For many years Henri Bortoft was a regular teacher at Schumacher College, his philosophy of wholeness forming the foundation of the MSc in Holistic Science. He died peacefully at his home in Matlaske, Norfolk, on 29 December 2012, aged 74 years, greatly loved and admired by family, friends, colleagues and all those transformed by his profound teachings.

To those not familiar with Bortoft’s work, the title Taking Appearance Seriously may at first seem strange. The play on words does not refer to the outward appearance of objects, but to the way in which we make sense and give meaning to the world. Through his carefully crafted prose Bortoft takes us on an incredible journey in which we learn to shift the focus of our attention away from our common-sense view of a fragmented world of subjects and objects, into our experiencing of what we experience. This is not just an exercise for the philosophically curious. If we are able to make this shift we enter into what Bortoft calls the dynamic way of seeing.

The genius of Taking Appearance Seriously lies in Bortoft’s ability to extend his previous work on the science of Goethe, guiding us into a deeper level of perception, i.e. this dynamic way of seeing. The importance of this, and also the reason why this dynamic way of thinking may be so hard for us to comprehend in the first instance is that we are trapped in the left-brain way of conceiving the world. By following Bortoft’s work slowly, we are led into a way of thinking that brings harmony and balance between the two sides of the brain.

If we can understand this, then we can understand why Bortoft’s work is of central importance to understanding the true nature of the many problems we face in the world today. Although many people proclaim systems thinking as the route to comprehending and solving the dichotomy of left brain, right brain, Bortoft warns us against confusing the artificial representation of our experience (and systems) in our left brain with the wholeness of our lived experience, which is first mediated in our right brains. What he teaches us to do is to evolve our thinking to one where we can comprehend systems dynamically and move from one side to the other smoothly.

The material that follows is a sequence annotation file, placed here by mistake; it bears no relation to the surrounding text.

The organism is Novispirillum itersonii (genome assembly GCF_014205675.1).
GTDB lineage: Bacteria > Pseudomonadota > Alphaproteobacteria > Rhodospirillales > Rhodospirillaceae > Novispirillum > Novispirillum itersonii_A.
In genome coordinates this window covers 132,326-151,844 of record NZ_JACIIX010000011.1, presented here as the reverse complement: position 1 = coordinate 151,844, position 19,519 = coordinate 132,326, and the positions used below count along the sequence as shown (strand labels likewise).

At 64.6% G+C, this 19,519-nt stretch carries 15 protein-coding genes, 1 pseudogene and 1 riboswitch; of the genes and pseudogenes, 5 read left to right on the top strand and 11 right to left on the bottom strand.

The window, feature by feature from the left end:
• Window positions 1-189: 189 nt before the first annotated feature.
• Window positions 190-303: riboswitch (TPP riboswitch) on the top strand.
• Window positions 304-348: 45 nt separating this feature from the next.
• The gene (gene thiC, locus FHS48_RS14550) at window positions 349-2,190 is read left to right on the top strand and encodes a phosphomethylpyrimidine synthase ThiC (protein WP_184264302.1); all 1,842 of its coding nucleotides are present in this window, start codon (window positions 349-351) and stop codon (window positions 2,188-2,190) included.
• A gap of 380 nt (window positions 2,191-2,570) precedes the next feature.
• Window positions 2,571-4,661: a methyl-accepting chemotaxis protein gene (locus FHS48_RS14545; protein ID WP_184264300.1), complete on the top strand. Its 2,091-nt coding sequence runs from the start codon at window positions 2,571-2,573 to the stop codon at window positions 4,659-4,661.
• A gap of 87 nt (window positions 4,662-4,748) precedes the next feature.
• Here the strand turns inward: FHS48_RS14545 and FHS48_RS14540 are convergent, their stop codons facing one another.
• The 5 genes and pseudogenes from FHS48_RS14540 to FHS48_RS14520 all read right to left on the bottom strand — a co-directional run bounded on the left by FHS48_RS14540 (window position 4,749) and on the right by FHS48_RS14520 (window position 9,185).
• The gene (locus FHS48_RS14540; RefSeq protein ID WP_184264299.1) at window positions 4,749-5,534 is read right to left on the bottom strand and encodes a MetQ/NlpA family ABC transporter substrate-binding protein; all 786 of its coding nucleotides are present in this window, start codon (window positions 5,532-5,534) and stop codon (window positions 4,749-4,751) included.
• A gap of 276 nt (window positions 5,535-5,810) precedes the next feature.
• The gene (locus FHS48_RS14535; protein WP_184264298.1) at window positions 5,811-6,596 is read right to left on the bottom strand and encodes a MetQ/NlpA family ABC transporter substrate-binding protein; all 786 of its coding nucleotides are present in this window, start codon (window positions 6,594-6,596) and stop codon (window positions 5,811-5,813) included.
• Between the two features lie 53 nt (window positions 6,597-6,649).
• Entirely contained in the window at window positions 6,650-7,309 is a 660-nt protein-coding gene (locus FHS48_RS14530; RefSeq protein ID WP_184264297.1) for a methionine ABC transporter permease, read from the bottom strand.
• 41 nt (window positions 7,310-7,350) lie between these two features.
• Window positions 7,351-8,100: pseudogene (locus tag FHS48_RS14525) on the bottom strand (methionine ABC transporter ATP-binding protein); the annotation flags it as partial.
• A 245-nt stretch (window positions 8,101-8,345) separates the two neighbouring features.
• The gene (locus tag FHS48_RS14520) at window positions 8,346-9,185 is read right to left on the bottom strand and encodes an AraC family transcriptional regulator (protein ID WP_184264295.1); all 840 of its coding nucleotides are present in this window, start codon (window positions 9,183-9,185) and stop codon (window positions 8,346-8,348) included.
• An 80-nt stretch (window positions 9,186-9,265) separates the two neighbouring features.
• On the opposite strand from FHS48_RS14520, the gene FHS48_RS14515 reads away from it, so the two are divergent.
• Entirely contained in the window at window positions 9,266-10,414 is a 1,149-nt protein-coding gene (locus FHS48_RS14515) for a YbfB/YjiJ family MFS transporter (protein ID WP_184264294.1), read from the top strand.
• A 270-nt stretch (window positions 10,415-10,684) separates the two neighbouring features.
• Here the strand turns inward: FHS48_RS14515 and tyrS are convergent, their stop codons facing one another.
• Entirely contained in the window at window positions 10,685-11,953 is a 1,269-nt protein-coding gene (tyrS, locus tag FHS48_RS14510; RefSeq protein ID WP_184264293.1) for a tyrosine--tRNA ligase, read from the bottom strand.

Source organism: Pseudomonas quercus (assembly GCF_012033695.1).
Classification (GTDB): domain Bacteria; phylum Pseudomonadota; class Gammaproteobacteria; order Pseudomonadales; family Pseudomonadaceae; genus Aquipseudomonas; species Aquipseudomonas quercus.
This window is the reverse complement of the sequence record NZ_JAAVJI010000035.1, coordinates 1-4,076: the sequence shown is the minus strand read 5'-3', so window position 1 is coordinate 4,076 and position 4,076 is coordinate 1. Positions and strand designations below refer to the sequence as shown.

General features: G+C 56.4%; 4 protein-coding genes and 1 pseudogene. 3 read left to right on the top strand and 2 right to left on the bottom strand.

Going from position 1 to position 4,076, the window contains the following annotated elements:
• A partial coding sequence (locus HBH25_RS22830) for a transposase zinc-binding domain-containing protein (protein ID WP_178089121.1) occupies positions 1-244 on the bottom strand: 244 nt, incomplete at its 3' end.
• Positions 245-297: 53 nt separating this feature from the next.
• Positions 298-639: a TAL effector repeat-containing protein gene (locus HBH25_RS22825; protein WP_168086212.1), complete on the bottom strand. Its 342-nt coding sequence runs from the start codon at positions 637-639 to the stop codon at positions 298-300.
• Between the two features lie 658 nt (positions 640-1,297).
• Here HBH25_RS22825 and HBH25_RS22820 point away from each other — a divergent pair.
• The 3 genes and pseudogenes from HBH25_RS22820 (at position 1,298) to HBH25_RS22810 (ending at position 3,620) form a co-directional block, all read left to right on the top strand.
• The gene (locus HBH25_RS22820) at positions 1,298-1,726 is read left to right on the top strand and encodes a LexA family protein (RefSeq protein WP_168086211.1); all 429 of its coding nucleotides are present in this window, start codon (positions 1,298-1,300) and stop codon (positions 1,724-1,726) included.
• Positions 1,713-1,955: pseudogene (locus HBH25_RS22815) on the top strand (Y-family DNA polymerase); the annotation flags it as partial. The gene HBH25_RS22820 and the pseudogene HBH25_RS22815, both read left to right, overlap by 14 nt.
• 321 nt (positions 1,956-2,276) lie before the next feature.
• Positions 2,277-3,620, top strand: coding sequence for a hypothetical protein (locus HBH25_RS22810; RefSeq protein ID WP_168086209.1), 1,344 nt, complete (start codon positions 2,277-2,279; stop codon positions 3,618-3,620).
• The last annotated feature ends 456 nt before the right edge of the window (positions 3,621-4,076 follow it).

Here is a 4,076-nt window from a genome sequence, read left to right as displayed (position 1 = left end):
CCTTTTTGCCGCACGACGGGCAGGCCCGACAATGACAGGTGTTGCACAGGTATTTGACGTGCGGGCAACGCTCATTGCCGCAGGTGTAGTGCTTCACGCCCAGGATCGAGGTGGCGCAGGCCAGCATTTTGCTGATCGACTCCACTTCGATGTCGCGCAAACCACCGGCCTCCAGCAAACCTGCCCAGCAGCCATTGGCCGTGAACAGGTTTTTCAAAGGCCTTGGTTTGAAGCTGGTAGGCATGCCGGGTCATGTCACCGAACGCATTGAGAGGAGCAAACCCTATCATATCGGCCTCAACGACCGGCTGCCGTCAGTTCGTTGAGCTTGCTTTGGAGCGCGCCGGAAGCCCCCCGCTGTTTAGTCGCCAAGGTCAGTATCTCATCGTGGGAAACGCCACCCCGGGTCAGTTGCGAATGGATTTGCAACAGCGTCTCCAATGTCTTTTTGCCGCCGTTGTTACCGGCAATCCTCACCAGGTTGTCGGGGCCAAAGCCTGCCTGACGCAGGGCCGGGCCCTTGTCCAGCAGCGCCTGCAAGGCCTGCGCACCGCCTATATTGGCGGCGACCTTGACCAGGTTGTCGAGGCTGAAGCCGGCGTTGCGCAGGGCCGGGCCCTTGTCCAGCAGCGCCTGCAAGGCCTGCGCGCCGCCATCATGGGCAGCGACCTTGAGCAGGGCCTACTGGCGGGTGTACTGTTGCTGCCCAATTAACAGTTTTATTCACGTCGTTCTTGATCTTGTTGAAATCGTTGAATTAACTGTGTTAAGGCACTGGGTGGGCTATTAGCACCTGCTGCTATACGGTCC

Given that thinking in the knowledge economy is seen as the primary source of competitive advantage, few thinkers are able to match Bortoft’s ability to dive so deeply into the act of perception, plunging us into our sensory experiences, shifting our attention away from a focus on discrete objects in the world, into our seeing of objects, thus awakening within us a profound and intuitive capacity of cognition. Bortoft’s book The Wholeness of Nature, published in 1996, has been quoted by leading business thinkers such as Peter Senge, Otto Scharmer, H. Thomas Johnson and Anders Bröms. Taking Appearance Seriously builds on this book.

Systems thinkers often emphasise the need for synthesis in our thinking (right brain) as well as analysis (left brain), but through a slow, careful and meditative reading of Bortoft we are subtly shifted into understanding for the first time how the objects that we normally think of as ‘out there’ dynamically appear to us. This shift in thinking has huge implications for every dimension of business and organisational theory, such as storytelling in marketing, the organic design of workflow (such as management by means), and the facilitation of true dialogue for creativity and innovation.

Taking Appearance Seriously is a rare philosophical work of both outstanding quality and immense practicality. Bortoft deftly heals two and a half thousand years of fragmented thinking, teaching us to encounter Nature as “living being”. The ultimate importance of entering into the dynamic way of seeing may well be in the way in which it reawakens us to and reconnects us with the natural environment. When truly experienced, the impact is astounding, allowing us to comprehend and live lives of authentic wholeness.

For more about Bortoft’s work see

Simon Robinson is the editor of Transition Consciousness.